On the turkey side, we enjoyed the good winter and mild temperatures. I have a flock going to market next week. The birds have very good weights and quality because of the good weather and the feed. We are getting ready for our poults to come in this week or next, so we are hoping for some continued good weather so they can start growing. On the poultry side, there is growth and activity at the national level where it seems like whatever we produce, the markets are there to consume it. So, things look good on that aspect. We continue to enjoy low grain prices. I know they won't stay down forever, and when they do go up, it will put some stress on the market.

We also have lambs, but the hot summer last year kind of put a dent in conception rates, and we have ended up with very few lambs being strung out over three or four months rather than two months. That means we will have some late lambs that we will have to figure out how to sell.

With farming, it is either weather or something that always creates challenges.

By Brian Fedora, Colusa County diversified grower

After such a wet winter last year, who would have thought this year would be the exact opposite? Once again, we are looking in the face of water cutbacks. At some point, this state has got to approve some new water storage projects.

However, with such a dry winter we have gotten through the winter pruning and strip sprays without any problems. We are ahead of schedule and that is a positive. We are finishing the winter work and starting to look ahead to mowing and turning on the irrigation earlier than expected due to lack of rain. We need a good moisture profile when the trees start to push in a few weeks.

This current cold spell does have us worried. The almond and peach blossoms may have been hit really hard. Anyone that could turn on the water to try and help fend off the cold did, but I am concerned damage still may have happened. Time will tell. Hopefully, any damage will be minimal. The other concern with the bloom is if the bees had enough time to work on the bloom.

As always in farming, Mother Nature has something to throw our way and make it interesting.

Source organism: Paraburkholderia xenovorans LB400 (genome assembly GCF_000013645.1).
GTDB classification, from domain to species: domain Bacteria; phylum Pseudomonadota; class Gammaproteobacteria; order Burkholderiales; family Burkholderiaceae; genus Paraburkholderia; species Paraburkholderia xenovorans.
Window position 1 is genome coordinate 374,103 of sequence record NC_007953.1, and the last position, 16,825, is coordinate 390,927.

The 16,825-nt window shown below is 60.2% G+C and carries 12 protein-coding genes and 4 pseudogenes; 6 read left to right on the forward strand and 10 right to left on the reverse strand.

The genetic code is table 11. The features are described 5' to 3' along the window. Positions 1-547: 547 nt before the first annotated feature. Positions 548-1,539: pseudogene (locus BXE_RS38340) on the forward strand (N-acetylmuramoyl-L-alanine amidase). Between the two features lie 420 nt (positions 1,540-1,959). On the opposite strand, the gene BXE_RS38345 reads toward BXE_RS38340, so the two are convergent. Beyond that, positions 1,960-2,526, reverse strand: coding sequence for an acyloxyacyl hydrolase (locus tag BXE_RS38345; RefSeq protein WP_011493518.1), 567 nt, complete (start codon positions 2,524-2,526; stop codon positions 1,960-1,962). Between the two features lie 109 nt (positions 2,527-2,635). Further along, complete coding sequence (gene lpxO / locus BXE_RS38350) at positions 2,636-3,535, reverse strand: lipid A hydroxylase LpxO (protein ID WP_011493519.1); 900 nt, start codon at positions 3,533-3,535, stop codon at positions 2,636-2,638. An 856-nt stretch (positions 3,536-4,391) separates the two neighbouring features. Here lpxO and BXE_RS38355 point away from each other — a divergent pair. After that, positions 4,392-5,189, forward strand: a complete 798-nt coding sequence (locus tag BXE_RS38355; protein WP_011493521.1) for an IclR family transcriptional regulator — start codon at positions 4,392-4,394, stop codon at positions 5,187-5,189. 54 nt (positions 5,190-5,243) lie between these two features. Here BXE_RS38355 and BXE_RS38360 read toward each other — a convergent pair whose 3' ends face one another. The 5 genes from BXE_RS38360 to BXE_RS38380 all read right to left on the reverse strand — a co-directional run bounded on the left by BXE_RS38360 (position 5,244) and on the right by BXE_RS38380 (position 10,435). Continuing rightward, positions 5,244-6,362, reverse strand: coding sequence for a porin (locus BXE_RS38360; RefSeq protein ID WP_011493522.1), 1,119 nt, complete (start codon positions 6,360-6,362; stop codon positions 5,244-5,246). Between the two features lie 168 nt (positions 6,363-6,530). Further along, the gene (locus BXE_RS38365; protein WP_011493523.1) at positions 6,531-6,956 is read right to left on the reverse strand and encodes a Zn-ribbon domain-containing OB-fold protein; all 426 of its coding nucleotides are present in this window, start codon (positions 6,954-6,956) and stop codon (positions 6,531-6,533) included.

By Jeff Frey, Santa Barbara County winegrape grower

In the Santa Maria/Santa Ynez area, we have bud break on early-prune, early varieties and are just finishing pruning others.

No rain this winter has led to considerable winter irrigation, and our wells are still at very low levels because of our meager rainfall last winter and years of drought.

Labor is tight with competition among grapes, strawberries, cane berries and vegetables. There's not much attention from wineries looking for fruit this season. We are not anticipating increased demand unless something changes.

By Peter Bauer, Mendocino County beef producer

It has been snowing in Covelo, which is a little bit colder than normal. And it has been dry everywhere else. We are continuing with our winter activities, fixing machinery and that sort of thing as we get ready for spring. We started calving out and they are doing well. The bulls will go out with the cows in about five weeks and then we will turn out on the forest grazing permit after that.

We are turning out at 50 percent of our herd numbers because of the current water situation. And I don't see any recovery at this point in time. It isn't that big a deal for us because our herd numbers are still down quite a bit from the last couple of droughts. So, it's not like I have to turn around and sell half the cows in order to accommodate this. We are trying to bring our herd numbers back up, but Mother Nature isn't cooperating.

The feed is short and luckily we only have about half the cows that we would like to have. I have quite a bit of hay left over from last year and, depending on how short the hay is this year, I may not cut any of it and I may just have it grazed. The hay could recover if we get some rain in March and April, but I don't think that is going to happen.

Special Reports



Special Issues

Special Sections